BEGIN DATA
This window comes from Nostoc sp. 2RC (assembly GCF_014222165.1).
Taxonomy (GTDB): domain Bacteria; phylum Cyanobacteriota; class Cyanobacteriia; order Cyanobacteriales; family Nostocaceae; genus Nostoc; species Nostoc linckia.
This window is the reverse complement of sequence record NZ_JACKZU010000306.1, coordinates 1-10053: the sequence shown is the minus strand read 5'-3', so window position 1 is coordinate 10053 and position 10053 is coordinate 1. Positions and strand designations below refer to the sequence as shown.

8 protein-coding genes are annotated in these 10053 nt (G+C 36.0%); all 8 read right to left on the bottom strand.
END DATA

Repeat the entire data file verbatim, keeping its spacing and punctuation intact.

This window comes from Nostoc sp. 2RC (assembly GCF_014222165.1).
Taxonomy (GTDB): domain Bacteria; phylum Cyanobacteriota; class Cyanobacteriia; order Cyanobacteriales; family Nostocaceae; genus Nostoc; species Nostoc linckia.
This window is the reverse complement of sequence record NZ_JACKZU010000306.1, coordinates 1-10053: the sequence shown is the minus strand read 5'-3', so window position 1 is coordinate 10053 and position 10053 is coordinate 1. Positions and strand designations below refer to the sequence as shown.

8 protein-coding genes are annotated in these 10053 nt (G+C 36.0%); all 8 read right to left on the bottom strand.